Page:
JWB  •  Link

Patricia, & there was this:

"I did also hear how the woman, formerly nurse to Mrs. Lemon (Sir W. Batten's daughter), her child was torn to pieces by two doggs at Walthamstow this week, and is dead, which is very strange."…

cape henry  •  Link

RG's comment struck me just so - the sense of urgency about the impending war and the idea of great animation behind the scenes of the diary have faded into fighting doggs (a sad piece, really) and perfunctory chats with Lady Sandwich.

Michael Robinson  •  Link

... which is very strange."

Good people all, of every sort,
Give ear unto my song;
And if you find it wondrous short,
It cannot hold you long.

In Islington there was a man,
Of whom the world might say
That still a godly race he ran,
Whene'er he went to pray.

A kind and gentle heart he had,
To comfort friends and foes;
The naked every day he clad,
When he put on his clothes.

And in that town a dog was found,
As many dogs there be,
Both mongrel, puppy, whelp and hound,
And curs of low degree.

This dog and man at first were friends;
But when a pique began,
The dog, to gain some private ends,
Went mad and bit the man.

Around from all the neighbouring streets
The wondering neighbours ran,
And swore the dog had lost his wits,
To bite so good a man.

The wound it seemed both sore and sad
To every Christian eye;
And while they swore the dog was mad,
They swore the man would die.

But soon a wonder came to light,
That showed the rogues they lied:
The man recovered of the bite,
The dog it was that died.

Oliver Goldsmith,
"An Elegy on the Death of a Mad Dog" (1766)…

Robert Gertz  •  Link

Interesting about the Sanwich daughters at Brampton though...It sounds innocent enough, them being called home a little early but Sam seems so sure something went wrong on the visit...And that it might be for the best that the girls left before it got worse. His father and mum are elderly, Mum's a fairly devoted rather Puritan type, and we know his dad tends to bridle at young women in fancy dress putting on airs...Perhaps John Sr. or Margaret started laying down the law to their vivacious relatives? Or complaining of the expense?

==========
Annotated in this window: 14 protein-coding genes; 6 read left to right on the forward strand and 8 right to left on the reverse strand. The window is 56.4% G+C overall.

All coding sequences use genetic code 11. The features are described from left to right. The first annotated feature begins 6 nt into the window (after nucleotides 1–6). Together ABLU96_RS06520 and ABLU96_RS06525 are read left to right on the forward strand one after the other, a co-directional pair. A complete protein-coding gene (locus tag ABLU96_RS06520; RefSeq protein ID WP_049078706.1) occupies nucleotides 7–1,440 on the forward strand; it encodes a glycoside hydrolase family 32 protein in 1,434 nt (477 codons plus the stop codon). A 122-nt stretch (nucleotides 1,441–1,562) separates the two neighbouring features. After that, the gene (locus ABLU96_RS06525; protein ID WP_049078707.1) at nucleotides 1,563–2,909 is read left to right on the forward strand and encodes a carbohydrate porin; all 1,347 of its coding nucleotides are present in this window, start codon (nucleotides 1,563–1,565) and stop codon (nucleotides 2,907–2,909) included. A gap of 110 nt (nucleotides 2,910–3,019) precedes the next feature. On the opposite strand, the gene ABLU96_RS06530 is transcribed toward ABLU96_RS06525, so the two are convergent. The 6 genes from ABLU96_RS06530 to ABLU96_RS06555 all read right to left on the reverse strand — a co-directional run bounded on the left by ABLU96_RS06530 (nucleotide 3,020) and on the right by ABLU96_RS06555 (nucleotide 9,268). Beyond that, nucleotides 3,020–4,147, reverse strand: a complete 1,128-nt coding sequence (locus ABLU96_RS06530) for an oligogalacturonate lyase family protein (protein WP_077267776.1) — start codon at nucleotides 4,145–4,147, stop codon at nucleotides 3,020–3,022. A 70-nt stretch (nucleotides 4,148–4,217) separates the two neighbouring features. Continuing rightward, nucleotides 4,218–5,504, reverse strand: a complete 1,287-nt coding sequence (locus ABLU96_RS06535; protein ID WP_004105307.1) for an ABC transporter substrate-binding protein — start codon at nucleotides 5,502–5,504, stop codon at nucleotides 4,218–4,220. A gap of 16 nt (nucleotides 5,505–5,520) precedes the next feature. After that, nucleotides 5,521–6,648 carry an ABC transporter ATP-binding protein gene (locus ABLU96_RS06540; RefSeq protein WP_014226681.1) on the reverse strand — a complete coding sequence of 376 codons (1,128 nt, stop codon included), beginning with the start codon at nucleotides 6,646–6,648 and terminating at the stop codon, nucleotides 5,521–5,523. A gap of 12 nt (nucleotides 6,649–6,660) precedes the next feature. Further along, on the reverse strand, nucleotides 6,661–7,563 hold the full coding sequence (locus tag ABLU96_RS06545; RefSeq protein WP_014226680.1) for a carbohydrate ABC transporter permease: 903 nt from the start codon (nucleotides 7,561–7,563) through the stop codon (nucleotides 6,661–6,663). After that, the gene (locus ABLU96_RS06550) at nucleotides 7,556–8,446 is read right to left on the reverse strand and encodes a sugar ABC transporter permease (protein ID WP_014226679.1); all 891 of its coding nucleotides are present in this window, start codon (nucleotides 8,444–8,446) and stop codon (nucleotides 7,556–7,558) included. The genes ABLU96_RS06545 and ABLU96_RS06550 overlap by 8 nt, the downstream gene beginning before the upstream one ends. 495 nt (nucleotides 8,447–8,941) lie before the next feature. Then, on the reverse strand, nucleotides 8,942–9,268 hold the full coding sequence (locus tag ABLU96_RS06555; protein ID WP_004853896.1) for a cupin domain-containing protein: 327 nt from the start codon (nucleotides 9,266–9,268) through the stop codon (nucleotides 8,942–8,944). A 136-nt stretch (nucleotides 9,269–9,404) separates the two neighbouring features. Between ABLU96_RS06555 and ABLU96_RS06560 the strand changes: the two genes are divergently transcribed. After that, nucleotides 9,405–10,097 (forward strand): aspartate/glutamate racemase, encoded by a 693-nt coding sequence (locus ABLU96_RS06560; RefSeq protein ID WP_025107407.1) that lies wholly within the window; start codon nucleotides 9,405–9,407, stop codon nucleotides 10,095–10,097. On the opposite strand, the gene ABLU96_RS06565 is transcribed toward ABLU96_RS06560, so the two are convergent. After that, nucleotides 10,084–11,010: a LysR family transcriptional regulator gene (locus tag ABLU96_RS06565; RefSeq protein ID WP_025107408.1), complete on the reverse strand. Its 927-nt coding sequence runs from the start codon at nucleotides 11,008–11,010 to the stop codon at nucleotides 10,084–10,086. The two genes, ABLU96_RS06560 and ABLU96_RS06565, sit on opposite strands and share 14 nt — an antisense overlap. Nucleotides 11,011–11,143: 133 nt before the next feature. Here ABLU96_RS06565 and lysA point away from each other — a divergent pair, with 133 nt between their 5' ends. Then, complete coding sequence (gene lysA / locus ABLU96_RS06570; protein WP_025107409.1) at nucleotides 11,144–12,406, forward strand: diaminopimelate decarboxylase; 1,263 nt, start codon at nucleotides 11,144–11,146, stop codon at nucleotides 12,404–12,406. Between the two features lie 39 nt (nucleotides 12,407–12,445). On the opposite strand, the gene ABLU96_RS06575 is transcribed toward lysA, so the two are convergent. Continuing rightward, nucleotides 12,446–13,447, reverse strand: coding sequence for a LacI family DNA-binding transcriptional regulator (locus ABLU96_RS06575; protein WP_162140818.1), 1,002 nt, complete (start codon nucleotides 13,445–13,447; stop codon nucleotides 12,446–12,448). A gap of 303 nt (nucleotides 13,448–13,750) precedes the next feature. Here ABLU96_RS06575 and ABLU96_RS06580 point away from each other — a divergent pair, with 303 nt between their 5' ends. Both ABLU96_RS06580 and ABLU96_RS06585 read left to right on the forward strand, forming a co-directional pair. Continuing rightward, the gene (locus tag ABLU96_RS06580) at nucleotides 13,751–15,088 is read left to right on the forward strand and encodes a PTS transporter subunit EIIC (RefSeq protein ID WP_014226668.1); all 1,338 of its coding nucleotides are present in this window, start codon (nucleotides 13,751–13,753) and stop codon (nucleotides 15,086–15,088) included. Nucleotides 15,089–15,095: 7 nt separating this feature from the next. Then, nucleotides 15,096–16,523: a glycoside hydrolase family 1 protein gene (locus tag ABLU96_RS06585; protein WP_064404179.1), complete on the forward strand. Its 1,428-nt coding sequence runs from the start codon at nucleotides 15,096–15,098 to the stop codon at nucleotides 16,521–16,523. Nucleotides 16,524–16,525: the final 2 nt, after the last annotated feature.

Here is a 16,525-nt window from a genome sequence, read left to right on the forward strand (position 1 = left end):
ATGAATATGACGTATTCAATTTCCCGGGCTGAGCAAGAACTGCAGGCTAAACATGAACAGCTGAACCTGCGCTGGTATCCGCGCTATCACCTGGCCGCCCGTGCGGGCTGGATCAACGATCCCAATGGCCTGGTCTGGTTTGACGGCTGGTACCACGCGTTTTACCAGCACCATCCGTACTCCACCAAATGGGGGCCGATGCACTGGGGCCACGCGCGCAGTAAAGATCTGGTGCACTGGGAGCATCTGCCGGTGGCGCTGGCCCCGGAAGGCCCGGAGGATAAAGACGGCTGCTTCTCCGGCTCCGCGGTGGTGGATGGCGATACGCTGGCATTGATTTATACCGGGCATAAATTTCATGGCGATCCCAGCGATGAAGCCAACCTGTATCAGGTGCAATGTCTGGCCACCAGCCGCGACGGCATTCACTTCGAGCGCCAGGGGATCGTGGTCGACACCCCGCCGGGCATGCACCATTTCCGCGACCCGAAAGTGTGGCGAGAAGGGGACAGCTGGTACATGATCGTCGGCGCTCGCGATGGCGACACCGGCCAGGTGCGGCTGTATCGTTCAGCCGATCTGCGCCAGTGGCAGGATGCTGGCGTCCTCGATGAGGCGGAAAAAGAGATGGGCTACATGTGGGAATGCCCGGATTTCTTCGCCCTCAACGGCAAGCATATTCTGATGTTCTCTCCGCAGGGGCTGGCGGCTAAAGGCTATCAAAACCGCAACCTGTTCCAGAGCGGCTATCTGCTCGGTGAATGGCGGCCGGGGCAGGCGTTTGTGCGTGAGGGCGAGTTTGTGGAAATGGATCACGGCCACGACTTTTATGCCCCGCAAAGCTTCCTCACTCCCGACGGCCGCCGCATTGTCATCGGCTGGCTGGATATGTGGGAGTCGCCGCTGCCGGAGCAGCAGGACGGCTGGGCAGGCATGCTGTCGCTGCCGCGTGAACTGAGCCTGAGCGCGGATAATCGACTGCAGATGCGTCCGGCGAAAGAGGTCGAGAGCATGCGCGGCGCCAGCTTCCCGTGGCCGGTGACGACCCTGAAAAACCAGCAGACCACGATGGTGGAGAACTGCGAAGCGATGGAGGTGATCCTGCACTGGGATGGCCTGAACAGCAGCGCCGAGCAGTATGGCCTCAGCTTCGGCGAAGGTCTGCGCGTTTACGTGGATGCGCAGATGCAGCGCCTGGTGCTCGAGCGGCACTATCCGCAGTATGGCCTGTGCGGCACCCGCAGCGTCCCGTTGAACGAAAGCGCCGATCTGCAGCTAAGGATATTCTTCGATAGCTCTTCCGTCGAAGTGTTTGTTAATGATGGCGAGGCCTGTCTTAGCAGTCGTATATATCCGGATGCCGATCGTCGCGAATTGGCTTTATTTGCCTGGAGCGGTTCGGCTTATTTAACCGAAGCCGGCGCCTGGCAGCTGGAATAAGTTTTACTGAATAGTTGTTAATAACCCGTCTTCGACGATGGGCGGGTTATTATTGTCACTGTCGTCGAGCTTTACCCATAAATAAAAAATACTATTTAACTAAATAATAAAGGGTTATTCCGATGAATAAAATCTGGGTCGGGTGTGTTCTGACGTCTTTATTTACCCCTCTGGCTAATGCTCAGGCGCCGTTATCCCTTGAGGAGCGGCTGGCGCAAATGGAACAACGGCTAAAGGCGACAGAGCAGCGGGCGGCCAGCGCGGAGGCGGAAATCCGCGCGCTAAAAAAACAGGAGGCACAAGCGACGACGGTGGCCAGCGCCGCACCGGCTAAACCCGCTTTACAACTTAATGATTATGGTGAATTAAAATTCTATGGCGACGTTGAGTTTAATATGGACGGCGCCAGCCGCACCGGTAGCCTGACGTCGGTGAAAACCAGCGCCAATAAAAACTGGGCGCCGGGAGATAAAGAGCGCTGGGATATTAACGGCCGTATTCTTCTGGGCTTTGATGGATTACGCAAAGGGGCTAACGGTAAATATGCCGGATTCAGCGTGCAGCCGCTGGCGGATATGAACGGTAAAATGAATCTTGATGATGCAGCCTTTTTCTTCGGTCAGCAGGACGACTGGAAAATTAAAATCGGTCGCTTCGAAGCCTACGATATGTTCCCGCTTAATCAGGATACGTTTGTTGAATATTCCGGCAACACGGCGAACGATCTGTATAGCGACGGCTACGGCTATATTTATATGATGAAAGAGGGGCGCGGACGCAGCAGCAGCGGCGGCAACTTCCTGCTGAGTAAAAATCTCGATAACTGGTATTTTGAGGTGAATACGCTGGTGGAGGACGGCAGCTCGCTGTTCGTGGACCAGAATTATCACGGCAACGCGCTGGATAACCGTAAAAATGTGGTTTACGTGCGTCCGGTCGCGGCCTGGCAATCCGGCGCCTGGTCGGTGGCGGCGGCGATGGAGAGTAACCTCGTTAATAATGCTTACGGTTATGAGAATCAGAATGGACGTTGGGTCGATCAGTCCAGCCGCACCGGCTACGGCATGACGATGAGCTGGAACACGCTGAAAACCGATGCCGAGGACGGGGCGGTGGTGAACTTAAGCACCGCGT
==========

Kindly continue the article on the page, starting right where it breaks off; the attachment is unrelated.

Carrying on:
Then again John Sr. and John Jr. (if he was there) are Pepys. And with lovely young women in immediate proximity...Sam may have sensed the warning signs of great danger.


"My Lord Sandwich?" latest maid Jane stares at the furious figure who brushes her aside.

"Pepya!! Pepys!!! Come down here, goddamn you!!! Pepys!!!"

"My Lord?!" Bess in shock staring over the staircase rail... "Sam'l's off to his office."

"At six o'clock?!" Hmmn, commendable...But, "Very well, I'll seek him there!!!" whirls round.

"My Lord?! What has..." Sandwich halts in doorway, trembling...

"Your father-in-law...My daughters..." grimly...

Oh-oh...Bess sighs. Pray he just told them to go home and put on some clothes over their upper halves.

Second Reading

Terry Foreman  •  Link

"my brave dogg I did give him"

L&M remind us this was Towser, a mastiff.

San Diego Sarah  •  Link

On Wednesday 27 April 1664 Pepys visited cozen Roger Pepys’ chambers for advise about Exchequer business, and also about brother John's mandamus for a fellowship. Having talked with Shepley this morning, Pepys may have had new information from dad.…

San Diego Sarah  •  Link

Presumably Sandwich reimbursed the Pepys' for caring for the girls at Brampton. Taking them away might have been an economy move.

"I am glad they are gone, lest it should have come to worse." could mean that this reduces the Pepys' exposure to Sandwich debt, and bad feelings over unpaid bills.

San Diego Sarah  •  Link

In January, 1664 Pepys sees Henry Commander, scrivener, because Elizabeth reminded Pepys to write his will after his cousin, Edward Pepys, died. He's doing an update following the loss of brother Tom.